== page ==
Critics of New York City’s Department of Education have been pointing to the results of the New York State English language arts and mathematics test results released last summer to demonstrate the apparent failure of the city’s traditional public schools. The results weren’t stellar – only 35 percent of students in the city’s traditional public schools were deemed proficient in math and 30 percent were proficient in ELA – but the challenges the city faces are shared by the rest of the state as well.
These low scores statewide mask a more nuanced picture. The 2015 test results show the continuation of a slow and steady shift in the relative performance of city schools compared with schools in the rest of the state. This shift has been underway since the onset of mayoral control, a trend that continued across dramatic changes to the state’s testing program and across city mayoral administrations. Today, city students’ performance in ELA is essentially the same as those in the rest of the state, and less than 3 percentage points behind the state average in math. This is dramatically different than the relative standing of the city and state in 2006, when the city lagged the state by 11 percentage points in ELA and 9 points in math.
Generally, test results for schools tend to be related to the demographic characteristics of their students. We have looked at the results for public schools statewide, while controlling for differences in the student populations. After controlling for school-level differences in the student poverty level, special education status, gender and race, schools in New York City are doing better than those in the rest of the state. After controlling for these demographics, we found a 14-point advantage for New York City traditional public schools over schools in the rest of the state on the ELA test and a 15-point advantage in math. Both traditional public schools and charter schools in the city are doing better than schools in the rest of New York State when differences in student demographics are considered.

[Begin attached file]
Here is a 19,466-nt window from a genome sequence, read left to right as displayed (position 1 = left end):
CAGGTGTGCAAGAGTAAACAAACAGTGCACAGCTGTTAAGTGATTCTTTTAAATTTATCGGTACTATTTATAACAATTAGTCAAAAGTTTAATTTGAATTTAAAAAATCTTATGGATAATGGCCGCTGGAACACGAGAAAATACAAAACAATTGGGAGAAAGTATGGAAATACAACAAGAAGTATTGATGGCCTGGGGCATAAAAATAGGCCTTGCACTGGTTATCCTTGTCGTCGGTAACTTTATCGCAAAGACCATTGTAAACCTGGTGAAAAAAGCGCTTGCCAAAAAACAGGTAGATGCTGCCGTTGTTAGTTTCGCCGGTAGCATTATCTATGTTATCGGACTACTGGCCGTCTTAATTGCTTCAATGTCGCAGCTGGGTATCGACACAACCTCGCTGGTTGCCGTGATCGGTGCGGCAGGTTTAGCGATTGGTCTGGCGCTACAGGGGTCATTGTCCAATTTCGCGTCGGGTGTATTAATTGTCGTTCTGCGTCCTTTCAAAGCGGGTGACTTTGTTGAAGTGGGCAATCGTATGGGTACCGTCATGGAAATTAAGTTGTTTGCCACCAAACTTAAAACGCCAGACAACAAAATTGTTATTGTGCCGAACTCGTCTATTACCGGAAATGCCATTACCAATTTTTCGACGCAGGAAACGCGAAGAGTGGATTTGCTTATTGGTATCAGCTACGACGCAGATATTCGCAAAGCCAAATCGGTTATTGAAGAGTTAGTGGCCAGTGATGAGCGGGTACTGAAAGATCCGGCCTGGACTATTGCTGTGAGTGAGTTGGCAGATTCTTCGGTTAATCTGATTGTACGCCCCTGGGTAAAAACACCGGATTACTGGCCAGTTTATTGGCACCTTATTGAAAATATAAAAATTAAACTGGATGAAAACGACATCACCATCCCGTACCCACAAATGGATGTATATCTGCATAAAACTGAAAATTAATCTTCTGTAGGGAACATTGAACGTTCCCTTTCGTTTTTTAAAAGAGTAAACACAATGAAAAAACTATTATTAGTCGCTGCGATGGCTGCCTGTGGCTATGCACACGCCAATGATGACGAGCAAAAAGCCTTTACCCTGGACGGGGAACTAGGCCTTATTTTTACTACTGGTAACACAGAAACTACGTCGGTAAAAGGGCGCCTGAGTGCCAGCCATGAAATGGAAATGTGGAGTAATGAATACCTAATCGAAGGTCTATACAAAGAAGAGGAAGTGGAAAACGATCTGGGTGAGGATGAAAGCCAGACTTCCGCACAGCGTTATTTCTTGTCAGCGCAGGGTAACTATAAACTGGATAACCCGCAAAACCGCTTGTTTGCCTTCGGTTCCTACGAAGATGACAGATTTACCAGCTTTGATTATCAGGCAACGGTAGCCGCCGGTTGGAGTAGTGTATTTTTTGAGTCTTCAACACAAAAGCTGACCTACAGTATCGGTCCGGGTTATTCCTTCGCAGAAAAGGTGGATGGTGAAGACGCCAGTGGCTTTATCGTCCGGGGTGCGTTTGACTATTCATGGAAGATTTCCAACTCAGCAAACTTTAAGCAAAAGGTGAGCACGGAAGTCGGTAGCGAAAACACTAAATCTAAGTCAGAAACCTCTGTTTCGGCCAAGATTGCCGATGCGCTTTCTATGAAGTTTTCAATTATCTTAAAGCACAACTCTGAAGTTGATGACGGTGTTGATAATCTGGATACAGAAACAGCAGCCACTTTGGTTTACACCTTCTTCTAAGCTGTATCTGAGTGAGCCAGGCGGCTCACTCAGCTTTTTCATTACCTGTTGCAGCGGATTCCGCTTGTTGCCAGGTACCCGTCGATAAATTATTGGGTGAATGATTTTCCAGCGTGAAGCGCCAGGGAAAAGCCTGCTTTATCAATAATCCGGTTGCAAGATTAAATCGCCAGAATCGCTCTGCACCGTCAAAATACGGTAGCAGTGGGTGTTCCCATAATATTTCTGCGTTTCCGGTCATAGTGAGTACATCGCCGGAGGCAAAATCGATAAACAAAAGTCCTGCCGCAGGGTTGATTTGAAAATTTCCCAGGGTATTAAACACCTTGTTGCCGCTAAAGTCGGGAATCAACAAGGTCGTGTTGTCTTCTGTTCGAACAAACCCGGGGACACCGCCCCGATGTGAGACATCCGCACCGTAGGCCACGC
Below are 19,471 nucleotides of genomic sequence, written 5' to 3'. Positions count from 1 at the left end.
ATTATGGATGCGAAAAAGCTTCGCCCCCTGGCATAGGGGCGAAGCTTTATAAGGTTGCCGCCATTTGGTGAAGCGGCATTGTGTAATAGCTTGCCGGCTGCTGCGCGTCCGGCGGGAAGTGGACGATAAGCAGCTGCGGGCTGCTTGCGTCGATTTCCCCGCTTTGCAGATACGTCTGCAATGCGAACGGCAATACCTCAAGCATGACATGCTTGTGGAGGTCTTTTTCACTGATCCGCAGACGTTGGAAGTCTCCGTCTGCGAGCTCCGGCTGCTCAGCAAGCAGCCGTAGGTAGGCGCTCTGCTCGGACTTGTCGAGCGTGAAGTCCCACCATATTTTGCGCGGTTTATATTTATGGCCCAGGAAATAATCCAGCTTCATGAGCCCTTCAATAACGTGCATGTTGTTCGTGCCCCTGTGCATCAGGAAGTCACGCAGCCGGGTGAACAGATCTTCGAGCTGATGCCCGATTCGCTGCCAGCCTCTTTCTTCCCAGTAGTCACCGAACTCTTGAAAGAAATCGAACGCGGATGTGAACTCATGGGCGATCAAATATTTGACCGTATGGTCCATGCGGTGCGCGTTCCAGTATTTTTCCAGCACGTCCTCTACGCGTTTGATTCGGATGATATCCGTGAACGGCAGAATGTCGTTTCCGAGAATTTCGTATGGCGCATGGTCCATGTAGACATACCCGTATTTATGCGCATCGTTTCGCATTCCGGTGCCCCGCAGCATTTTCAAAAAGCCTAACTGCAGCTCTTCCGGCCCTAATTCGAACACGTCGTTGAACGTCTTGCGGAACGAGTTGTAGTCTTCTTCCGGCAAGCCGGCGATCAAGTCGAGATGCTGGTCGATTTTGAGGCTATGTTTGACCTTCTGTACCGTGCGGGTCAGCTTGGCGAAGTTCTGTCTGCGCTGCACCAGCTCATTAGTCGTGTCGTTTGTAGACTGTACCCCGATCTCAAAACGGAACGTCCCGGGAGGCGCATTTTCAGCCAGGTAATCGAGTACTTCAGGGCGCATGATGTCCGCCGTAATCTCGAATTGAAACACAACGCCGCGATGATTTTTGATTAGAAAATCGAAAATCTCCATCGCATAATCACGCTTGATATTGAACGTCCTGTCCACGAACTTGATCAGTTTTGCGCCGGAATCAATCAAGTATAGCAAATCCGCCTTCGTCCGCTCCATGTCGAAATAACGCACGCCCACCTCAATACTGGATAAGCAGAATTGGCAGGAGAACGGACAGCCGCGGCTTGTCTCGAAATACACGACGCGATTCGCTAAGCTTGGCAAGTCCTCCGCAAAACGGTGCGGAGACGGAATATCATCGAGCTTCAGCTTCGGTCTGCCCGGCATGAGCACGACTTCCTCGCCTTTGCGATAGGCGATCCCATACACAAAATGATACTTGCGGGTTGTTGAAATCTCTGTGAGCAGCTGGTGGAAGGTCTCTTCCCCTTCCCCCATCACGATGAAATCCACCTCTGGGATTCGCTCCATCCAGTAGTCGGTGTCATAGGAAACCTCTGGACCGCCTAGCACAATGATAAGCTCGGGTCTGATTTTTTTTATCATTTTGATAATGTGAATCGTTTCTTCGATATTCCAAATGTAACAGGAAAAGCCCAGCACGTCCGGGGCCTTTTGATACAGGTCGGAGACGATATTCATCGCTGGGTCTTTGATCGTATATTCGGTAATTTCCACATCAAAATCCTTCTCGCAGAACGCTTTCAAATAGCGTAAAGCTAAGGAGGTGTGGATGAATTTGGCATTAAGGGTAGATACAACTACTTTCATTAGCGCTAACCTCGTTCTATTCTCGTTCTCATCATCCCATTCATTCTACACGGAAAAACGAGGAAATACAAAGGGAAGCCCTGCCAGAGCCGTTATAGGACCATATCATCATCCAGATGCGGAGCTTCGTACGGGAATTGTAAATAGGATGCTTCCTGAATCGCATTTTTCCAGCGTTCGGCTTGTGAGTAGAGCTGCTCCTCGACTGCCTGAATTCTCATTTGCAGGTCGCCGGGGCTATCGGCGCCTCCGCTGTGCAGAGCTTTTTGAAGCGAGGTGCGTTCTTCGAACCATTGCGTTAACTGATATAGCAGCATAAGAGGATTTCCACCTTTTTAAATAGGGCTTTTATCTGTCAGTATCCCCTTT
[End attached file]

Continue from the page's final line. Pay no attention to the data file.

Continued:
These findings have a number of implications. First, if there is an achievement crisis in the state, it is not limited to New York City schools, since the city’s unadjusted scores are almost on par with the rest of the state and are better when considering differences in the school populations.
Second, improving educational opportunities for city students may not be as simple as expanding the size of the charter sector in New York City, as some have suggested. Individual school quality matters a lot, and schools in both sectors vary greatly in terms of quality and student make-up.
When we look at the highest-achieving traditional public schools, we find that many of those schools are selective schools or are located in neighborhoods with less challenging social and economic conditions. The city’s Department of Education must continue to find ways to improve educational performance in the city’s lowest-income neighborhoods.
With mayoral control of the city’s schools up for renewal by Albany, it’s worth noting that under the current system, the city as a whole has been catching up and surpassing New York state’s schools. In New York City, this is a testament to the hard work going on in traditional public and charter schools. Clearly, though, there is more work to be done as too many schools throughout the state lag far behind their peers.
Raymond Domanico is the director of education research at the Independent Budget Office. To read the full IBO report on city and state school testing results, click here.
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